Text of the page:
The inspiration for this write-up is the Forer effect, which is the tendency for most people to identify with otherwise-general descriptions that are said to be about them. In other words – if someone says we have various personality traits, we are inclined to believe them if the person says the description is truly about us.
Over 60 years ago, this effect was first verified in an experiment by psychologist Bertram Forer with some students. He constructed a personality assessment from various horoscopes, and gave the same assessment individually to every student who took a personality test.
The assessment included sentences such as:
At times you are extroverted, affable, and sociable, while at other times you are introverted, wary, and reserved.
Almost anyone can find some truth about themselves in sentences like that. And, in repeated experiments that tendency held true. And with social media and other online (or offline) interactions, there is perhaps the same tendency to follow the Forer effect.
If a social media tool analyzes our online traits and provides us with a judgement, we probably will think it must have truth in it. After all, it’s about us, based on our own input.
Even knowing that an interaction is non-human, such as interacting with a “bot” of some sort (or a voice response system), we still feel that the interaction is ours alone. But perhaps like a credit score run amok with other people’s information, we should not accept the assessment without making sure it’s not co-mingling our information with others.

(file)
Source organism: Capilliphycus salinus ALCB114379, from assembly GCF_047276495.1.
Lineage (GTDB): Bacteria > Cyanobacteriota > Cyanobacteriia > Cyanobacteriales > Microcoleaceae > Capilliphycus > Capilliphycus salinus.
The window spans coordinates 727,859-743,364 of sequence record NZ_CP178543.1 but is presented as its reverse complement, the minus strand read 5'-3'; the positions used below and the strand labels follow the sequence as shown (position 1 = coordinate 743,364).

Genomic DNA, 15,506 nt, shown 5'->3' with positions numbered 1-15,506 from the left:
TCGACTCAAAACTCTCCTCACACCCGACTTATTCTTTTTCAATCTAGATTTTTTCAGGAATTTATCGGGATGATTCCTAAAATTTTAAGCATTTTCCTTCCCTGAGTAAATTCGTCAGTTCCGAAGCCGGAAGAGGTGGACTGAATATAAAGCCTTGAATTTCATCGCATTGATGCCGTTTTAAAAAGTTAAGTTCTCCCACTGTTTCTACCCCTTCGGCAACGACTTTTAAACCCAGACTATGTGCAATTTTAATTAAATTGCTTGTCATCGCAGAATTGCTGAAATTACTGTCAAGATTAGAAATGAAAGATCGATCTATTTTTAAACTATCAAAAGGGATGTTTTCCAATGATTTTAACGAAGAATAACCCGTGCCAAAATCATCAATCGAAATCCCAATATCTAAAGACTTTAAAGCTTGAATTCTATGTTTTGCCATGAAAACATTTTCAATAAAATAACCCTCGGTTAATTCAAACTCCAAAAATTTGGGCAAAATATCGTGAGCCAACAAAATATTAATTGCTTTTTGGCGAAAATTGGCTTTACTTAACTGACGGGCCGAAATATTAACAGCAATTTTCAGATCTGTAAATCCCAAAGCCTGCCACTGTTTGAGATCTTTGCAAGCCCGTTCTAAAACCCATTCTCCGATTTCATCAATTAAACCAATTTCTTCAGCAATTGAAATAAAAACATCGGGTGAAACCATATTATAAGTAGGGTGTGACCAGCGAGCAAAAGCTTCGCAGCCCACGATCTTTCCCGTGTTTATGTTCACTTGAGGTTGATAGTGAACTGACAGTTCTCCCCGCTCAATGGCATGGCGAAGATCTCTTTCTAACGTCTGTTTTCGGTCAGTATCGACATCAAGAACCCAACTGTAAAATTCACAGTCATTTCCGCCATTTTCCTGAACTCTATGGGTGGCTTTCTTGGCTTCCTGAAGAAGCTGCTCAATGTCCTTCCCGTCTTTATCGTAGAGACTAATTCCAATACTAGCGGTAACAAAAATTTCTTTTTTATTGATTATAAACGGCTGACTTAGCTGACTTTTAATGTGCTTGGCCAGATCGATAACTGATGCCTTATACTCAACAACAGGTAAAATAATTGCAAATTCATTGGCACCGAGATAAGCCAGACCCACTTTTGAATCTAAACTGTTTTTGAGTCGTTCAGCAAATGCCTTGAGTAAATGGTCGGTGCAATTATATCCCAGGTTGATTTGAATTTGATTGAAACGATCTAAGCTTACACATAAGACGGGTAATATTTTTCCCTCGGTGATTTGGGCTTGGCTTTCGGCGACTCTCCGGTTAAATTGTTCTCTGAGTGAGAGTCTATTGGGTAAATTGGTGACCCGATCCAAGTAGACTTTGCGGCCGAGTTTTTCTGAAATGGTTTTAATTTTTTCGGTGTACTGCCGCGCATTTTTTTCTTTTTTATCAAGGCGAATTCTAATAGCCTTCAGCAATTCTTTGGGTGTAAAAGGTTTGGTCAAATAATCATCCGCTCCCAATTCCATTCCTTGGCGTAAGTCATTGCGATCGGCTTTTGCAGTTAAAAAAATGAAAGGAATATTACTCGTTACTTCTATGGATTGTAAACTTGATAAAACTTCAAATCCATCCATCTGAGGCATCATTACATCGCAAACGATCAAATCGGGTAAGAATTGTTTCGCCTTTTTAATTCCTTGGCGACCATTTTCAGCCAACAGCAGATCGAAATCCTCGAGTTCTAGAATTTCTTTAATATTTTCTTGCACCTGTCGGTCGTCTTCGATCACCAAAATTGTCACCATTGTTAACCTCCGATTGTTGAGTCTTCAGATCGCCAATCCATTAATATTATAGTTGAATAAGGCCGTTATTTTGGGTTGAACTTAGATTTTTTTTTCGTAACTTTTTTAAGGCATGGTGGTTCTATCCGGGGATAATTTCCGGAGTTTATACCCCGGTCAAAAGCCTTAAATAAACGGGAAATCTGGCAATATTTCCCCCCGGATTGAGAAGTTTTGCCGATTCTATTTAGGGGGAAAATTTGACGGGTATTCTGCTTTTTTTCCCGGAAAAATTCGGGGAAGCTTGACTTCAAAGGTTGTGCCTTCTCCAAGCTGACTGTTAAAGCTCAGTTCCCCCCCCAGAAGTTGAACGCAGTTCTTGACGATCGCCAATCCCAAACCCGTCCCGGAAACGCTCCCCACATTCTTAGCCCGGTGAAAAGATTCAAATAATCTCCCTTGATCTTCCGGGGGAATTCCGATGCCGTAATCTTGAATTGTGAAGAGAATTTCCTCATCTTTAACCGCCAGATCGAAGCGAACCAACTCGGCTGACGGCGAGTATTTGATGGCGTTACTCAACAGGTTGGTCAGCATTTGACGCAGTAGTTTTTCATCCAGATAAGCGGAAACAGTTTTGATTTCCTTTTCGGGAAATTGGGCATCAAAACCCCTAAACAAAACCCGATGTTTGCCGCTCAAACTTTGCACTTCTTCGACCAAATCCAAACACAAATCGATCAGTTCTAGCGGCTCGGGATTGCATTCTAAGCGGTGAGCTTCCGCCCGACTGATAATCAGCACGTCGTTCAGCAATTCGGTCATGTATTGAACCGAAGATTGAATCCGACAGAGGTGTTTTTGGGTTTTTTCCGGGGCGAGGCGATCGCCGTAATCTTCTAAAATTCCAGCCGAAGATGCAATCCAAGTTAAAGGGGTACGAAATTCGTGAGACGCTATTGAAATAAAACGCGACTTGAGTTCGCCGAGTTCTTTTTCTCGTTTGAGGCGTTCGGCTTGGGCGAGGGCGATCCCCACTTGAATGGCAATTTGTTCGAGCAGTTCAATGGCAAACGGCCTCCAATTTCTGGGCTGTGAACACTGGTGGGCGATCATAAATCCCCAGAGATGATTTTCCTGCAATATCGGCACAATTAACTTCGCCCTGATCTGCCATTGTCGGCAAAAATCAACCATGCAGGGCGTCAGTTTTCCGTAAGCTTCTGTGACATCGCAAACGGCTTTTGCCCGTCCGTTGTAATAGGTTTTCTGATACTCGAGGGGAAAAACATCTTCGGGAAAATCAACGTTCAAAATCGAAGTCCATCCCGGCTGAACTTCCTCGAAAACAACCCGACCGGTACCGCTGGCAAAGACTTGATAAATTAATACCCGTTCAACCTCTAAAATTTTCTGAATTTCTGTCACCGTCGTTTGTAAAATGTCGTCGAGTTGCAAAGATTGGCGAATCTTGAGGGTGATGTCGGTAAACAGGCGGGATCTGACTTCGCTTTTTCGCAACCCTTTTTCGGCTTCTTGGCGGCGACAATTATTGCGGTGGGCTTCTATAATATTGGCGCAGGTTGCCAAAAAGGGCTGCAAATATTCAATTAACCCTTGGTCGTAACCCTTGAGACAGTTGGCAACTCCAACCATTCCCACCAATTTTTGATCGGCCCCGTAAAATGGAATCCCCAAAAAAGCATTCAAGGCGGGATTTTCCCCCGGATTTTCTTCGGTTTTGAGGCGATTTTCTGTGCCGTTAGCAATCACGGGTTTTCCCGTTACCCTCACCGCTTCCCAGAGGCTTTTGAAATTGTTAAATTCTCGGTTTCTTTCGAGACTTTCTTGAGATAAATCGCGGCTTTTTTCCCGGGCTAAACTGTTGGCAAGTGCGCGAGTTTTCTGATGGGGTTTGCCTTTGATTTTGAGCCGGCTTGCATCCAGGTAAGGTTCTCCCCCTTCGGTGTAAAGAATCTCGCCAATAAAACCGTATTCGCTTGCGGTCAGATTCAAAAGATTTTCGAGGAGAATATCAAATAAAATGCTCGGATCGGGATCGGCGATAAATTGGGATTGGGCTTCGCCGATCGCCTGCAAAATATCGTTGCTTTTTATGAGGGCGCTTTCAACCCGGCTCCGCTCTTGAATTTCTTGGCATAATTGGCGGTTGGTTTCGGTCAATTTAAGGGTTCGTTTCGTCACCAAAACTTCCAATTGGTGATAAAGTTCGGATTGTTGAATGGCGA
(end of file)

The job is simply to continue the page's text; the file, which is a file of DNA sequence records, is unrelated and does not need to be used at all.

To some extent, what you believe becomes your reality, and certainly our belief can get us past otherwise-overwhelming challenges.
If a new tool tells you that you are #1,230 of all tweeters (on Twitter) or maybe all TikTokers worldwide, you are inclined to want to believe it. But what if it were partly a randomly-generated number?
It will pay off to invest the time to learn more about what you believe, why you believe it, and your power to change yourself with your beliefs.